Chicago. -- Pope John Paul II has just issued a statement praising women. They are equal to men after all, though very unlike them. Their special role is nurturing and caring. They humanize the modern world, not submitting to its pressures for "efficiency and productivity."
I am reminded of the efforts of Southern politicians like Strom Thurmond to say why they have always believed in the equality of blacks and whites. It is just that blacks and whites are different. Blacks, too, are not driven to efficiency and productivity. That is why it was better to let them enjoy their prior happy indolence. These Southern politicians were not trying to keep blacks down when they voted to uphold segregation; they were just recognizing blacks' "separate genius."
Senator Thurmond made his late protestations of belief in equality (as he defined it) only after he saw that he would depend on some black votes.
The pope is in a similar position. Women make up a church constituency whose demands will not go away.
He tries to soften those demands by buttering up women in their nurturing role, while rejecting all such nurturing claims when it comes to ordination as priests.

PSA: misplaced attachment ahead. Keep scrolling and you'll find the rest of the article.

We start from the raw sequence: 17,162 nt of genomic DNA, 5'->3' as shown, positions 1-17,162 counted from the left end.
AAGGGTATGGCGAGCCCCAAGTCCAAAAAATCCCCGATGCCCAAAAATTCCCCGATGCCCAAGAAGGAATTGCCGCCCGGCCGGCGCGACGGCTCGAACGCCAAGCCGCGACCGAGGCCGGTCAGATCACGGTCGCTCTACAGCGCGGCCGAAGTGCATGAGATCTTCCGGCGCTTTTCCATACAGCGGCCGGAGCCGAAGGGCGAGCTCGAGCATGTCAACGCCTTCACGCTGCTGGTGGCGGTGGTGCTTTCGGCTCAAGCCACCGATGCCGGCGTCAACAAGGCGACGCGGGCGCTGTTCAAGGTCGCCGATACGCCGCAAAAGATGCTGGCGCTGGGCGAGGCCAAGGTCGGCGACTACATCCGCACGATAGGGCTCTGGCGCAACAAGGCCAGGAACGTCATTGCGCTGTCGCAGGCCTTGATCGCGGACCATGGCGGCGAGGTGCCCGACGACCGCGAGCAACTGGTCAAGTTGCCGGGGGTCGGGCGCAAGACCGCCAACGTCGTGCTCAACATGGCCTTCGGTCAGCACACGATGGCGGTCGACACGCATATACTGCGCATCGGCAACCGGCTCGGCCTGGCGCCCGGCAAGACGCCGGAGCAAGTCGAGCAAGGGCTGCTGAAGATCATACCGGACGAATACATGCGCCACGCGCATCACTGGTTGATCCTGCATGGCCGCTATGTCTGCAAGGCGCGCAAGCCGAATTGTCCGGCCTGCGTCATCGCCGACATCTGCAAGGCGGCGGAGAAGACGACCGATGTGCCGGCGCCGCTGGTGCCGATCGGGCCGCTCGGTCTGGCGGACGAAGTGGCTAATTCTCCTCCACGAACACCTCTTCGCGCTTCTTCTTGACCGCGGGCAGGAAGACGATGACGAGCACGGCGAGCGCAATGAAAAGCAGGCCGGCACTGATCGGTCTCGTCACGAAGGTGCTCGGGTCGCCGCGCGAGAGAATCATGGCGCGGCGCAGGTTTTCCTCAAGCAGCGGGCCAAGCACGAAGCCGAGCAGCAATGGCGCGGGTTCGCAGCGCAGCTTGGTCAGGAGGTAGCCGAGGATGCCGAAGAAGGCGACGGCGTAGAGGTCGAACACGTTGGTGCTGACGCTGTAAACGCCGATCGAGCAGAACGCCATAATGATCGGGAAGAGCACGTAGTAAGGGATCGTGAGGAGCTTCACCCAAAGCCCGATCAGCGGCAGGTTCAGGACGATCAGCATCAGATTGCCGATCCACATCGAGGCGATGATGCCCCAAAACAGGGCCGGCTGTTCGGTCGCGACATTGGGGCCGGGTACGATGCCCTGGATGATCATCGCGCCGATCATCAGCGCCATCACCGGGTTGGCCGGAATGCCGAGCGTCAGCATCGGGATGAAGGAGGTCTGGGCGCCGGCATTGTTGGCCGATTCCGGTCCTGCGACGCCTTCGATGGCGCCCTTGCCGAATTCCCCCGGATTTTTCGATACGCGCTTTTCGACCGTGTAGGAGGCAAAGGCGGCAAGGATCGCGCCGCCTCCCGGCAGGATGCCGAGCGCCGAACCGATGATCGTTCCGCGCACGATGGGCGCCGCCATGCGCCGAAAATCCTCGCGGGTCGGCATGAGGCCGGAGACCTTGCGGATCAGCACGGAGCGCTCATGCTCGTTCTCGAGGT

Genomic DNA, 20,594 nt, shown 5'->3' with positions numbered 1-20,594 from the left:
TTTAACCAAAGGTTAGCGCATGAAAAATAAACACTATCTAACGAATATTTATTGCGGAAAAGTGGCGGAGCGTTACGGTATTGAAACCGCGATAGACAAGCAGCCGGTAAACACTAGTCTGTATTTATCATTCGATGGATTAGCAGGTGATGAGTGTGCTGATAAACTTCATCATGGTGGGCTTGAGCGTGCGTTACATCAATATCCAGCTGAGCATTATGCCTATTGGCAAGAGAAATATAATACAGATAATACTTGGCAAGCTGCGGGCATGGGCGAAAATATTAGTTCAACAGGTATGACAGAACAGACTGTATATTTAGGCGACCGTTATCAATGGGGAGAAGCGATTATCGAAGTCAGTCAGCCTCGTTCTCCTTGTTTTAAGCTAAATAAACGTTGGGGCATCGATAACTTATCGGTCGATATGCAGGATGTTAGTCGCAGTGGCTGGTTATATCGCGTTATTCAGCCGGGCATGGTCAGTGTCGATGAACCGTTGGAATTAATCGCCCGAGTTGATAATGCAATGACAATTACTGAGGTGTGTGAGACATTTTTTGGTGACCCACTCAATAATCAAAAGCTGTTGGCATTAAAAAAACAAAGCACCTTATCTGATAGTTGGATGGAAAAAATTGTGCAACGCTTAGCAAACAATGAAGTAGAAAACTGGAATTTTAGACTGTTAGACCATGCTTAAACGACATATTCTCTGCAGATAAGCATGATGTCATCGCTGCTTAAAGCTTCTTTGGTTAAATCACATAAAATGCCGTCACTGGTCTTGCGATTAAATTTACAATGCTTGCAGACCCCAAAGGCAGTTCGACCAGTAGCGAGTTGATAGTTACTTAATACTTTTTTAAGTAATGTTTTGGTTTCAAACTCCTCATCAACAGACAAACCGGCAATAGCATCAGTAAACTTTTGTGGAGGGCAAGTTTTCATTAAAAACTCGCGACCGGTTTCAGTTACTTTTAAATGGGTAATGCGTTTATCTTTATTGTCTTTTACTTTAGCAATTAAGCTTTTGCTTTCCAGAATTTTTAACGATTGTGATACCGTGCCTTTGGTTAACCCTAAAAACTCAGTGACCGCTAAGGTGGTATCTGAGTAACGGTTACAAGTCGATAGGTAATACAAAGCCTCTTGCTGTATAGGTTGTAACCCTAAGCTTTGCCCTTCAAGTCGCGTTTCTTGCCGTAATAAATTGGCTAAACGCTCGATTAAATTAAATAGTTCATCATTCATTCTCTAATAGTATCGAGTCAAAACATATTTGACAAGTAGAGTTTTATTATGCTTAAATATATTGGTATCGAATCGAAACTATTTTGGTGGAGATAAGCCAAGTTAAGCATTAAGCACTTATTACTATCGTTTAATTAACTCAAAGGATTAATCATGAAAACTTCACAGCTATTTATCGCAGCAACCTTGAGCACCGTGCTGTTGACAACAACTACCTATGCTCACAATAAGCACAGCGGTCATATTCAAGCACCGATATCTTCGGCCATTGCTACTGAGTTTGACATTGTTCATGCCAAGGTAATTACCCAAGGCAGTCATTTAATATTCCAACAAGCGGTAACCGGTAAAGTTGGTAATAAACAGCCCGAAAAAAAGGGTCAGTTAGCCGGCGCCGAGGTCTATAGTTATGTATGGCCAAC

The pope continues to give his absurd reason for this exclusion -- that the first Christian disciples were male.
They were also married, according to the custom of the times, but the pope has no trouble recognizing that such social norms do not go to the essence of the priesthood.
The real reason for the exclusion of women from ordination used to be stated openly. The pope cannot get away with saying, any longer, what St. Thomas Aquinas said in his "Theological Summary" (Supplement, Question 39), that the priesthood is a ruling and eminent position, and women are by nature dependent and to be ruled.
"Therefore it is impossible that any exalted position can be exemplified by the female sex, since woman holds a position of subordination. That is why she cannot receive ordination."
St. Thomas accepted the arguments Aristotle had made for considering women to be "imperfect men." Man's active principle was blunted during woman's formation, and now she is passive. That is why in generation she just receives the seed, like earth being sown. This idea lies behind all the sweet talk about women's nurturing and preserving quality, their opposition to efficiency and productivity.
The biology of Aristotle has been discredited, but the deep sense that woman is inferior perdures. It comes out when the pope deals with things he truly reveres, like the priesthood.
I am reminded of my grandmother, a tough and loving person I learned a great deal from, but a Southerner, born in the last century, whose views on race were in the grain, not to be altered. She left church once without going to communion. I asked why. The priest was black. I said that she had taken food from black cooks and maids all her life. But it was not that. She could not accept a black in any position she deeply respected.
The pope would understand that. Those are just his feelings about women when they come forward as priests.
Garry Wills is a syndicated columnist.